PMRI Components

Phytophthora inoculum level

The presence of Phytophthora capsici in soil is fundamental to the development of Phytophthora blight. As described above, Phytophthora toolbox contains several structures that enable the pathogen to survive, reproduce, spread, and infect plants. This pathogen will always be present once introduced in a production environment. The populations of the pathogen may reach high levels and cause severe crop loss. Reducing the levels of inoculum of P. capsici in soil and irrigation water is of paramount importance in reducing the risk of disease development. For more information on reducing inoculum in soil, see the following publication: “Genetic soil disinfestation, a conceptual framework to reduce inoculum potential of soilborne plant pathogens” or email


Moisture is one of the driving forces for the development of Phytophthora blight. It directly affects the structures formed by P. capsici, the plant infection process, and the development of symptoms. For more information on the relation of moisture to Phytophthora blight, see the publication “Water management in relation to control of Phytophthora capsici” in vegetable crops” or email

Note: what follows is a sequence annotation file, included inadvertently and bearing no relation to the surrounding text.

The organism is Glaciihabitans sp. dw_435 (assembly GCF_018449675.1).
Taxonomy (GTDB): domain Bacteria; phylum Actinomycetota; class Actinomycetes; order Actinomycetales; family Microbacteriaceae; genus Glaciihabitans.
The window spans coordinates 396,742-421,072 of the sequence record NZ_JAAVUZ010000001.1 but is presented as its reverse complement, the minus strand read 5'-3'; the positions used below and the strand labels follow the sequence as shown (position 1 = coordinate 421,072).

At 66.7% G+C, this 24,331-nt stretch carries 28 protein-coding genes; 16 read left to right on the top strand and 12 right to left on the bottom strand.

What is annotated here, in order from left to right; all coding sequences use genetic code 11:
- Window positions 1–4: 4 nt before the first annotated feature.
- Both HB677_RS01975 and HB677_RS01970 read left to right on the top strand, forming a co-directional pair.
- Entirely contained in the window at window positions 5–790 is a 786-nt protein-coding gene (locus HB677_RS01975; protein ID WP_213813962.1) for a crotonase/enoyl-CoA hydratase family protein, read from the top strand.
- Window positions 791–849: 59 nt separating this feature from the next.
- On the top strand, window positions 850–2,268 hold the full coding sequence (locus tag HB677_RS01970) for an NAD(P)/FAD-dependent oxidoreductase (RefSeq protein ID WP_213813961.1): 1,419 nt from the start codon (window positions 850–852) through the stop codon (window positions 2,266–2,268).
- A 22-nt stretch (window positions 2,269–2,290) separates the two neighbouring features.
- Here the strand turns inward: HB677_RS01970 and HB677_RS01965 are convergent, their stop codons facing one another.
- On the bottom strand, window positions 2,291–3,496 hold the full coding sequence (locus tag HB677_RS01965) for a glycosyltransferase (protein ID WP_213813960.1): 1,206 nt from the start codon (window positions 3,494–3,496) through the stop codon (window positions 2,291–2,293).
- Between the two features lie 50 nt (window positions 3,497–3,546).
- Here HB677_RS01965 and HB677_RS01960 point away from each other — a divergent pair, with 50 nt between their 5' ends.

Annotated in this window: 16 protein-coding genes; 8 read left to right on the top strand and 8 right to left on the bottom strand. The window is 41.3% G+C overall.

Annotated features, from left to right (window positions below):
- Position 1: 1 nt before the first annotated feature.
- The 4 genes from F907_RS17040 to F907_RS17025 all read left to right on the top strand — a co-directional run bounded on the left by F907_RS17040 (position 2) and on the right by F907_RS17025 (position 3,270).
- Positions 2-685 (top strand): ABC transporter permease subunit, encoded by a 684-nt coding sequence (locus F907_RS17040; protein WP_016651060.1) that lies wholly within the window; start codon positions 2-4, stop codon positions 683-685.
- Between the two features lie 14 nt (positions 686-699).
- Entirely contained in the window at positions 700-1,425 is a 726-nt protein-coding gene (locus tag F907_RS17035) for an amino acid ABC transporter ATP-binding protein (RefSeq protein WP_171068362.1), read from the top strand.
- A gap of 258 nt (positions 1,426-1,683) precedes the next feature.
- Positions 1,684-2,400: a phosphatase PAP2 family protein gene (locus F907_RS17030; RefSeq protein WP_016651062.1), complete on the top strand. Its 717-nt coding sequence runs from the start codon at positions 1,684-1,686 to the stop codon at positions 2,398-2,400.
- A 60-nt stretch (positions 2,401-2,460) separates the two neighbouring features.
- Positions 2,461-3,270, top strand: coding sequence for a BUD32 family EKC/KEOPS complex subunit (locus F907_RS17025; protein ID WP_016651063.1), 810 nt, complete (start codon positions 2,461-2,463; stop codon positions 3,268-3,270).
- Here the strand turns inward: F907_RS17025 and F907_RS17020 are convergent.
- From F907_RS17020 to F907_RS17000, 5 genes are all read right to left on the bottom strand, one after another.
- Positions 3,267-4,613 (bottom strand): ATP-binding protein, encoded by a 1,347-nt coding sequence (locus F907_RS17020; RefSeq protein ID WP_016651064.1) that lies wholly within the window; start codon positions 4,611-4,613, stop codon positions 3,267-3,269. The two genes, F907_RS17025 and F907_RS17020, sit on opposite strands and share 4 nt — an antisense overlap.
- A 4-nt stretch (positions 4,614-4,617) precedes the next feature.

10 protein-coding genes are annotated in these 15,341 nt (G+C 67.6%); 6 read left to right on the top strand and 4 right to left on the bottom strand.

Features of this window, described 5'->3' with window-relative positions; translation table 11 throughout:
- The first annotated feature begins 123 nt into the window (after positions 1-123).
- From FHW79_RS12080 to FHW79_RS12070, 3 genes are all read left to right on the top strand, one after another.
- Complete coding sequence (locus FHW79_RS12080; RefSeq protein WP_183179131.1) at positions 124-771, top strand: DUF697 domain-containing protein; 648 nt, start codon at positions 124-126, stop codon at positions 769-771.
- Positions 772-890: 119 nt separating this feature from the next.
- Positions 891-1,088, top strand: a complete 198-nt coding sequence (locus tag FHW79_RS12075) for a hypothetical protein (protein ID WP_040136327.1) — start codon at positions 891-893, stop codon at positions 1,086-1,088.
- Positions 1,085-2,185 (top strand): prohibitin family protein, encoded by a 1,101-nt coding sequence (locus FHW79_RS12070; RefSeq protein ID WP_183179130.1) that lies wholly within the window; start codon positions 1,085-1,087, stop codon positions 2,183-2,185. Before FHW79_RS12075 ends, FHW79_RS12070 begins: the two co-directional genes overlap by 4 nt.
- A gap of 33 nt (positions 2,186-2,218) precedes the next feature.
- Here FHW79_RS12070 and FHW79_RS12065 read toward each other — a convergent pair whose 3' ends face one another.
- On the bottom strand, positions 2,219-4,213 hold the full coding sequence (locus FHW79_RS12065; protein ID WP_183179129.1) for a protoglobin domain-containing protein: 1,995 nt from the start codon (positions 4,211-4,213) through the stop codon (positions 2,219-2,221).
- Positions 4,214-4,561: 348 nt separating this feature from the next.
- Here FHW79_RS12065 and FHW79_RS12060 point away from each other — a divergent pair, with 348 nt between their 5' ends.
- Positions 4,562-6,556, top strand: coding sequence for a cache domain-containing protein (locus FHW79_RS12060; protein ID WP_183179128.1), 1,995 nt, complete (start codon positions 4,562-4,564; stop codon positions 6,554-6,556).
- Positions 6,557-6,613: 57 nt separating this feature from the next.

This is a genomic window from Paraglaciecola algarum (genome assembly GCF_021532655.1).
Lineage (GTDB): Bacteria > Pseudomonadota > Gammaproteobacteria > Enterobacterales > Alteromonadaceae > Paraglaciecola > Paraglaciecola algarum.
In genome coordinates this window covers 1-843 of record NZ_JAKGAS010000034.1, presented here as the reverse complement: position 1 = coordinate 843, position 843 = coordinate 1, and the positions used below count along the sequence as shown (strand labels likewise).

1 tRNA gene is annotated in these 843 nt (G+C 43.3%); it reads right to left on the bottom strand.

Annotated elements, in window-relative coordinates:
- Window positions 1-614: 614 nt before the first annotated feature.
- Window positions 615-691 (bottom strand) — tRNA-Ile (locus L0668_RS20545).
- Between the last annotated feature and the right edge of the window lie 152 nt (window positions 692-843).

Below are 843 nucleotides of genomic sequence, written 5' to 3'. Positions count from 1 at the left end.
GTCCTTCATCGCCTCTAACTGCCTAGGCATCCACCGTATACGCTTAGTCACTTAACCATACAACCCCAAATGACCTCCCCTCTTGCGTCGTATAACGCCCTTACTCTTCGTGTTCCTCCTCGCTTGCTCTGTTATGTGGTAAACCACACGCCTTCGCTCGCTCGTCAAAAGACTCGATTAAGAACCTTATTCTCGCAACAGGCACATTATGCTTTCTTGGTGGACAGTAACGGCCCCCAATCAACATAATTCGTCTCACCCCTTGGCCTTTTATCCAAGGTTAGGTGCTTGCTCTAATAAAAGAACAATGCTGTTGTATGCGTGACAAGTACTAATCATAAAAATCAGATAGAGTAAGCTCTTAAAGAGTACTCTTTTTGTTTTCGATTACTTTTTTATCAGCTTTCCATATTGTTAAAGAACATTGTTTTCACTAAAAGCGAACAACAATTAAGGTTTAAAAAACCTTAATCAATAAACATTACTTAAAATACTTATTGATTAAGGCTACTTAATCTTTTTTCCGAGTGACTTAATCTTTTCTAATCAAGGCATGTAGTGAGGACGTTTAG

Flowchart detailing how moisture, soil health, fungicide resistance, and host resistance reduce phytophthora risk

Host resistance

Resistance is the most effective way of reducing damage caused by P. capsici. Although the genetic resistance of P. capsici has been studied for several decades, very few commercial vegetable cultivars resistant or tolerant to this disease are available. Genetic resistance or tolerance has been shown to reduce disease incidence in many vegetable crops and is pivotal in the development of an integrated management system for Phytophthora blight. For more information on this disease, see the publication Phytophthora capsici, 100 years later: research mile markers from 1922 to 2022.”

Fungicide resistance

Resistance to fungicides has been reported in Phytophthora capsici. The history of fungicide resistance in this pathogen is briefly presented in the publication: Phytophthora capsici, 100 years later: research mile markers from 1922 to 2022.” 

Soil health

Building a beneficial soil microbiome is an important component of soil health. In particular, building a beneficial soil microbiome may increase disease suppressiveness and lead to a reduction in soilborne diseases. For more information on the influence of soil health on this disease, see the following publications: